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Obvious methods

 The most straightforward method for determining the number of rows in a table, is to use the following: 

SELECT COUNT(*) FROM tablename

 You can also use the system stored procedure, sp_spaceused, to determine other information, such as data and index size: 
 

EXEC sp_spaceused ‘tablename’

 
To get an *approximate* count for all tables, you can use the following: 
 

SELECT 
    [TableName] = so.name, 
    [RowCount] = MAX(si.rows) 
FROM 
    sysobjects so, 
    sysindexes si 
WHERE 
    so.xtype = ‘U’ 
    AND 
    si.id = OBJECT_ID(so.name) 
GROUP BY 
    so.name 
ORDER BY 
    2 DESC

 
The sysindexes table is usually a little bit inaccurate, because it is not updated constantly. It will also include the ‘dtproperties’ table, which is one of those hybrid tables that falls neither under the ‘system’ nor ‘user’ category. It does not appear in Enterprise Manager’s “Tables” view if you choose to hide system objects, but it shows up above. 
 
In any case, it is generally not recommended to query against the system objects directly, so please only use the above for rough, ad-hoc guesstimates. 
 
Undocumented methods 
 
Please don’t rely on these methods, or use them in production code. Undocumented stored procedures may change or be disabled in a future release, or even a service pack / hotfix; or, they could disappear altogether.  
 
The following creates your own diagnostic page to give you a quick overview of how many rows are in each table in a specific database. It uses my favorite of the undocumented, do-not-use-in-production system stored procedures, sp_MSForEachTable: 
 

CREATE PROCEDURE dbo.listTableRowCounts 
AS 
BEGIN 
    SET NOCOUNT ON 
 
    DECLARE @SQL VARCHAR(255) 
    SET @SQL = ‘DBCC UPDATEUSAGE (‘ + DB_NAME() + ‘)’ 
    EXEC(@SQL) 
 
    CREATE TABLE #foo 
    ( 
        tablename VARCHAR(255), 
        rc INT 
    ) 
     
    INSERT #foo 
        EXEC sp_msForEachTable 
            ‘SELECT PARSENAME(”?”, 1), 
            COUNT(*) FROM ?’ 
 
    SELECT tablename, rc 
        FROM #foo 
        ORDER BY rc DESC 
 
    DROP TABLE #foo 
END

 
(The only reason a #temp table is used here is because we want the results ordered by largest row counts first. If the order can be arbitrary, you can just run the EXEC by itself.) 
 
If you want to run it from ASP, you can call it as follows: 
 

<% 
    set conn = CreateObject(“ADODB.Connection”) 
    conn.open “<connection_string>”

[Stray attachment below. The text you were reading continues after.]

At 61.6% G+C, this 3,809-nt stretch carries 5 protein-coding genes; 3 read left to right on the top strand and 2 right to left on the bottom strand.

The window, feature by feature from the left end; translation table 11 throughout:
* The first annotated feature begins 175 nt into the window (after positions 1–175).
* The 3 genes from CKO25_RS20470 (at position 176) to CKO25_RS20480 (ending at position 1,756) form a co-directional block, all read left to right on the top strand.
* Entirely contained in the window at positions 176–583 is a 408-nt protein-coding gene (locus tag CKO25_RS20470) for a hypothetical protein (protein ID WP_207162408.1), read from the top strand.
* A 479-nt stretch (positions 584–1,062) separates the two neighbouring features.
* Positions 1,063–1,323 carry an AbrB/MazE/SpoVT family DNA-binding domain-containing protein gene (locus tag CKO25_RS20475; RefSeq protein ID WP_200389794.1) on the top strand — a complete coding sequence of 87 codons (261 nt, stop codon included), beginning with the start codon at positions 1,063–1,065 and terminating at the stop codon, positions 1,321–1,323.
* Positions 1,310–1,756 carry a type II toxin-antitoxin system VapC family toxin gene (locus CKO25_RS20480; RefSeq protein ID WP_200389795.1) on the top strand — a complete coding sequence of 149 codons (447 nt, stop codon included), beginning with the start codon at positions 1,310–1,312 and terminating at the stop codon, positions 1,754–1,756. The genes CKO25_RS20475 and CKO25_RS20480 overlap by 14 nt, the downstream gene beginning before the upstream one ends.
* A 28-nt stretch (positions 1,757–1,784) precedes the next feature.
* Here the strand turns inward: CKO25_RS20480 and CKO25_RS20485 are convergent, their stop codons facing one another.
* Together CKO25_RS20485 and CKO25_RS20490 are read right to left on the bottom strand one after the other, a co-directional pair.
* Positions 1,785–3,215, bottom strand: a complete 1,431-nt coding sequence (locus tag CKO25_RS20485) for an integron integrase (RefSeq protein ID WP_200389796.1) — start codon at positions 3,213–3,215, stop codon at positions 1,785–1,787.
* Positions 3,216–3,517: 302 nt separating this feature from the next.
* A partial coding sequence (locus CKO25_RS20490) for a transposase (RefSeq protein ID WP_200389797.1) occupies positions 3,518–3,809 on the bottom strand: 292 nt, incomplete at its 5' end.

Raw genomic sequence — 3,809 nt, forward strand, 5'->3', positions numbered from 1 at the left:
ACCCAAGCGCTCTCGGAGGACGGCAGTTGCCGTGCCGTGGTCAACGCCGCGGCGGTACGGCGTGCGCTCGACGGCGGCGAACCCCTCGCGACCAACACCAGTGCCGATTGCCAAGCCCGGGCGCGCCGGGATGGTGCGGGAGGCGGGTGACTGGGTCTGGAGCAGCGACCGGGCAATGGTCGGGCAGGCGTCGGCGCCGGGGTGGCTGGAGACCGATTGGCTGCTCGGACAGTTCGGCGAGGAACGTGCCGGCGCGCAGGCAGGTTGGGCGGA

set rs = conn.execute(“EXEC dbo.listTableRowCounts”) 
    if not rs.eof then 
 
        response.write “<table><tr>” & _ 
            “<th>Table name</th>” & _ 
            “<th>Rows</th></tr>” 
 
        do while not rs.eof 
            response.write “<tr>” & _ 
                ” <td>” & rs(0) & “</td>” & _ 
                ” <td>” & rs(1) & “</td>” & _ 
                “</tr>” 
            rs.movenext 
        loop 
 
        response.write “</table>” 
    end if 
    rs.close: set rs = nothing 
    conn.close: set conn = nothing 
%>

 
Note that this will only count USER tables, not system tables. You could consider creating this procedure in the master database and marking it as a system object; this way, you could execute it within the context of any database, instead of having to create a copy of the proc for each database. 
 
Replicating ‘Taskpad / Table Info’ view 
 
Several people have asked how to mimic what taskpad view in Enterprise Manager does for Table Info, without having to scroll or search to find tables, and without listing all of the (largely superfluous and mostly built-in) index names. This view shows all the tables, rowcounts, reserved size and index size. Here is a stored procedure that does it one better… it essentially fires an sp_spaceused (which includes data and free space, in addition to reserved and index size). Now, before you use it, please exercise caution. This relies on system tables, and the undocumented sp_msForEachTable. Its behavior may change between versions and service packs, so don’t rely on it for production code. 
 

CREATE PROCEDURE dbo.allTables_SpaceUsed 
AS 
BEGIN 
    SET NOCOUNT ON      
 
    DBCC UPDATEUSAGE(0) 
 
    CREATE TABLE #t 
    ( 
        id INT, 
        TableName VARCHAR(32), 
        NRows INT, 
        Reserved FLOAT, 
        TableSize FLOAT, 
        IndexSize FLOAT, 
        FreeSpace FLOAT 
    ) 
 
    INSERT #t EXEC sp_msForEachTable ‘SELECT 
        OBJECT_ID(PARSENAME(”?”,1)), 
        PARSENAME(”?”,1), 
        COUNT(*),0,0,0,0 FROM ?’ 
 
    DECLARE @low INT 
 
    SELECT @low = [low] FROM master.dbo.spt_values 
        WHERE number = 1 
        AND type = ‘E’ 
 
    UPDATE #t SET Reserved = x.r, IndexSize = x.i FROM 
        (SELECT id, r = SUM(si.reserved), i = SUM(si.used) 
        FROM sysindexes si 
        WHERE si.indid IN (0, 1, 255) 
        GROUP BY id) x 
        WHERE x.id = #t.id 
 
    UPDATE #t SET TableSize = (SELECT SUM(si.dpages) 
        FROM sysindexes si 
        WHERE si.indid < 2 
        AND si.id = #t.id) 
 
    UPDATE #t SET TableSize = TableSize + 
        (SELECT COALESCE(SUM(used), 0) 
        FROM sysindexes si 
        WHERE si.indid = 255 
        AND si.id = #t.id) 
 
    UPDATE #t SET FreeSpace = Reserved – IndexSize 
 
    UPDATE #t SET IndexSize = IndexSize – TableSize 
 
    SELECT 
        tablename, 
        nrows, 
        Reserved = LTRIM(STR( 
            reserved * @low / 1024.,15,0) + 
            ‘ ‘ + ‘KB’), 
        DataSize = LTRIM(STR( 
            tablesize * @low / 1024.,15,0) + 
            ‘ ‘ + ‘KB’), 
        IndexSize = LTRIM(STR( 
            indexSize * @low / 1024.,15,0) + 
            ‘ ‘ + ‘KB’), 
        FreeSpace = LTRIM(STR( 
            freeSpace * @low / 1024.,15,0) + 
            ‘ ‘ + ‘KB’) 
        FROM #t 
        ORDER BY 1 
 
    DROP TABLE #t 
END
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